I Got Disinvited From A Hanukkah Party — Because I’m Politically Conservative
I’ve been left off the Solomons’ Hanukkah party list.
You know the Solomons* – that large, loving, trans-generational family of educated, cultured, politically active writers, lawyers, professors, and psychotherapists. It was one of the great fortunes of my life that I was “adopted” into the family. And for fifty years now, I have been going to their annual Hanukkah party.
So what happened?
As it turned out, I am a “racist”, sexist, homophobic, Islamophobic, unapologetically heteronormative white-privileged male.” Or so I’ve been told, by various Solomons over the last few years.
And now, I am no longer on the guest list.
After all, things have changed over the last few years. I used to be close to Shecky Solomon, who sent out the list this year. We worked together, vacationed together. But recently, we were driving together and disagreeing about something, and he said, “You sound just like Dennis Prager.” I was flattered that he compared me to someone I admire, but I knew that from him, it was an insult.
“Does that make me wrong?” I asked.
Apparently — it does. At that moment, Shecky decided never to talk politics with me again. Nor much of anything else. No more Vegas vacations. No more Sunday night phone sessions doing the New Yorker caption contest.
During the Thanksgiving break of her freshman year, Tiger Solomon and I laughed together at her tales of the inanities of political correctness she had encountered at the New College of Florida. But after four years there, she posted online that everyone was welcome in her apartment except for “white cis men.” That left me out.
The last time I visited Hubie Solomon, I had just seen “Spider-man: Homecoming” and told her about the scene where a high-school girl tells her teacher she won’t go into the Washington Monument because it was “built by slaves.” I wanted to explain that what I objected to was that the movie— like most cultural forces in our society shaping kids today — presented only one side of the issue. Her teacher could have said something like, “It is possible that slave labor was used in the construction, but the monument honors a man who played a key role in establishing a country that has produced more prosperity and freedom for more people than any other in history.”
But I never got that far. Instead, I was told: “Rathe, your insistence on talking about these things is creating a barrier between us.” That was the last time we ever spoke about politics – or much of anything else.
It’s not my insistence on talking about “these things” that’s creating the barriers — it’s our inability to discuss our disagreements. I hear a lot of talk about equality, diversity, open borders, abolishing ICE and the electoral college and maybe the Constitution, too; increasing taxes, increasing the power of the central government; free healthcare, free education, free housing and maybe even guaranteed minimum income. And above all — the prohibition of criticizing or offending any individual who belongs to one of our “most vulnerable groups.”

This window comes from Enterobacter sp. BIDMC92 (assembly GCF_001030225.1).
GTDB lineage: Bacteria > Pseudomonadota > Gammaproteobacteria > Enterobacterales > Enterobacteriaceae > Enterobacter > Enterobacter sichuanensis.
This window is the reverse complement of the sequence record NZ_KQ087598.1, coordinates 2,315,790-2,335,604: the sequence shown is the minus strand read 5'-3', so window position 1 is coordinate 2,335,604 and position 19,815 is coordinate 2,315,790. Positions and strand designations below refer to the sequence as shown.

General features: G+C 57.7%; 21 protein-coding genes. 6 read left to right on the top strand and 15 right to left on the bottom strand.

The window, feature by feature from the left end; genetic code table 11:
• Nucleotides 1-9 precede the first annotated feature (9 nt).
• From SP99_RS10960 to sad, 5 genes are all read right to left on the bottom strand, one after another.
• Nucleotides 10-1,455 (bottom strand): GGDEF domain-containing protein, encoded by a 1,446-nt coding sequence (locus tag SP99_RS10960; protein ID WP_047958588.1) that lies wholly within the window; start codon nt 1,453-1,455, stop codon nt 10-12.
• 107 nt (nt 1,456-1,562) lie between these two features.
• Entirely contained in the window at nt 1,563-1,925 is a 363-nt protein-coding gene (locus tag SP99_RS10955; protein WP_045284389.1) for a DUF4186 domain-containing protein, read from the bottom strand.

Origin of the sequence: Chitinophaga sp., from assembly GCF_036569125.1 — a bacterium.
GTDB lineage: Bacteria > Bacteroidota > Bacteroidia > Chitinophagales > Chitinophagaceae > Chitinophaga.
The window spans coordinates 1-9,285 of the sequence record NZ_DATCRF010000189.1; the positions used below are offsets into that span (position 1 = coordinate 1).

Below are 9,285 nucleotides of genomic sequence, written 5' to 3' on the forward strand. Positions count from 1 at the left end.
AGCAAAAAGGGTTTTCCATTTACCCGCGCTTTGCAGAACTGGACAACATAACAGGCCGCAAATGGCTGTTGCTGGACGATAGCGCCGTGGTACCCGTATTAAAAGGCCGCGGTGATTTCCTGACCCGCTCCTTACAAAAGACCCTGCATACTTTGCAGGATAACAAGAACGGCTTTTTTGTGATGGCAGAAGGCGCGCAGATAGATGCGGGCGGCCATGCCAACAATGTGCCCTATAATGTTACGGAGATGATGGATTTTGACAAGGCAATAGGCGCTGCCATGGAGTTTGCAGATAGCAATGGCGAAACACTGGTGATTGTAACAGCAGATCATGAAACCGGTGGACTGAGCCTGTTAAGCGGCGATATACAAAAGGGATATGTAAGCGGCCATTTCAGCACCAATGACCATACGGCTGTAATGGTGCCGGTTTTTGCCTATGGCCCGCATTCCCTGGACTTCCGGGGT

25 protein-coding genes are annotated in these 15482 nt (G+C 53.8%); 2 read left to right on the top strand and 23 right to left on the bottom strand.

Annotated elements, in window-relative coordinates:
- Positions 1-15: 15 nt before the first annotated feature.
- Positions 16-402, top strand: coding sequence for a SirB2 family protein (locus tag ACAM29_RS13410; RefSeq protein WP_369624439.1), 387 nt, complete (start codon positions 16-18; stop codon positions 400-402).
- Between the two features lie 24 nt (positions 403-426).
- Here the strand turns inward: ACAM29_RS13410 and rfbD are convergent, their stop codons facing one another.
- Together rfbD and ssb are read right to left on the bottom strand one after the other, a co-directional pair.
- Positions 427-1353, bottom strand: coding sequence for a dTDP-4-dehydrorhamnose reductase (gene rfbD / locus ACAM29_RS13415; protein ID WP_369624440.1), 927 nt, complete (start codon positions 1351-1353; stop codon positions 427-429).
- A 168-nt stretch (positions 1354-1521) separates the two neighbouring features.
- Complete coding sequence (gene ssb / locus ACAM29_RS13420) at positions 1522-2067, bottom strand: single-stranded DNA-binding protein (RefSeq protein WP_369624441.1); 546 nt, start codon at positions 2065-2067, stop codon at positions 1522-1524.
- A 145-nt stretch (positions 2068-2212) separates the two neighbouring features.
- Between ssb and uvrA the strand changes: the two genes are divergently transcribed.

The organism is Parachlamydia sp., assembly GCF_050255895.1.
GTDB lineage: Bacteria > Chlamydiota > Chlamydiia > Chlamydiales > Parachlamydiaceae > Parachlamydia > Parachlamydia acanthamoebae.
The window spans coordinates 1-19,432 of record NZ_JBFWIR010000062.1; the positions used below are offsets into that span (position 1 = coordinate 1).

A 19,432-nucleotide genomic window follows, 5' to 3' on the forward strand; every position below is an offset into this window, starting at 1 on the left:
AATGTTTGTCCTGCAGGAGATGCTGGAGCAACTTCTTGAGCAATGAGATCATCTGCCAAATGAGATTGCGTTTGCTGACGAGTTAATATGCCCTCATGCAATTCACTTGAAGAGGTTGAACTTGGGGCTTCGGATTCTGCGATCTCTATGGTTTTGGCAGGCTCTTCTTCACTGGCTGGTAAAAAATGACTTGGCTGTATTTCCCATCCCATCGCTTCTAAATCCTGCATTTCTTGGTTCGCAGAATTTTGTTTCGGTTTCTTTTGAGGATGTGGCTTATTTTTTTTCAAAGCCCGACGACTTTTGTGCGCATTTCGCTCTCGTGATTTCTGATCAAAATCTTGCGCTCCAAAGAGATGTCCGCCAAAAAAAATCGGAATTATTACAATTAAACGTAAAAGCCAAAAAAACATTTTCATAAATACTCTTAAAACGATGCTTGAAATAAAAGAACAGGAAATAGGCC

But mention individual liberty, private property rights, separation of powers, meritocracy, the free market, American exceptionalism – and you become suspect. Dog whistles, doncha know.
I know that the Solomons would still be hanging out with me if I didn’t challenge their holy doctrines. They became “woke”— I became “the other.” Thankfully not all of the Solomons voted for my excommunication. My one last hope is young Skybar Solomon, whom I’ve mentored over the years. Now, after a graduate degree from Bryn Mawr — another bastion of intellectual diversity and free-thought — she dismisses America and its “systemic racism.” Now, she refuses to eat in a Mexican restaurant when she finds out it is owned by a white man. Cultural appropriation, doncha know. Now, she’s educated. “Sky, don’t you think America is a great country?”
“Sky,” I try again, a whimper of desperation in my voice, “don’t you think this is a great country?”
More silence. Then, finally: “Maybe for some people.”
And I don’t mean get her to agree with my political opinions. I mean get her to see that issues surrounding race, gender, immigration, socialism v. capitalism and every other controversy of our time – even abortion – have legitimate arguments on both sides. I want her to listen and address the substance of the arguments and not defenestrate those who disagree.
Is there less malignant tribalism on the right? Of course not. People are people. But in the circles I travel — academia, the media, big tech, the Solomons — I get to witness an increasingly intolerant groupthink replacing centrist, independent thought.
It’s one thing to see it on TV as some talking head goes more partisan, more doctrinaire. But it’s not theoretical when it’s happening to someone you love. It’s like watching a family member join a cult. Do you hear me, Sky?
Meanwhile, even though I’m off the list, I will still go to the Solomons’ Hanukkah party. I just hope they haven’t kicked me out of the Secret Santa.
Rathe Miller is a writer based in Philadelphia, PA, and is a long-term contributor to the Philadelphia Inquirer.
(Names have been changed to protect subjects’ anonymity.)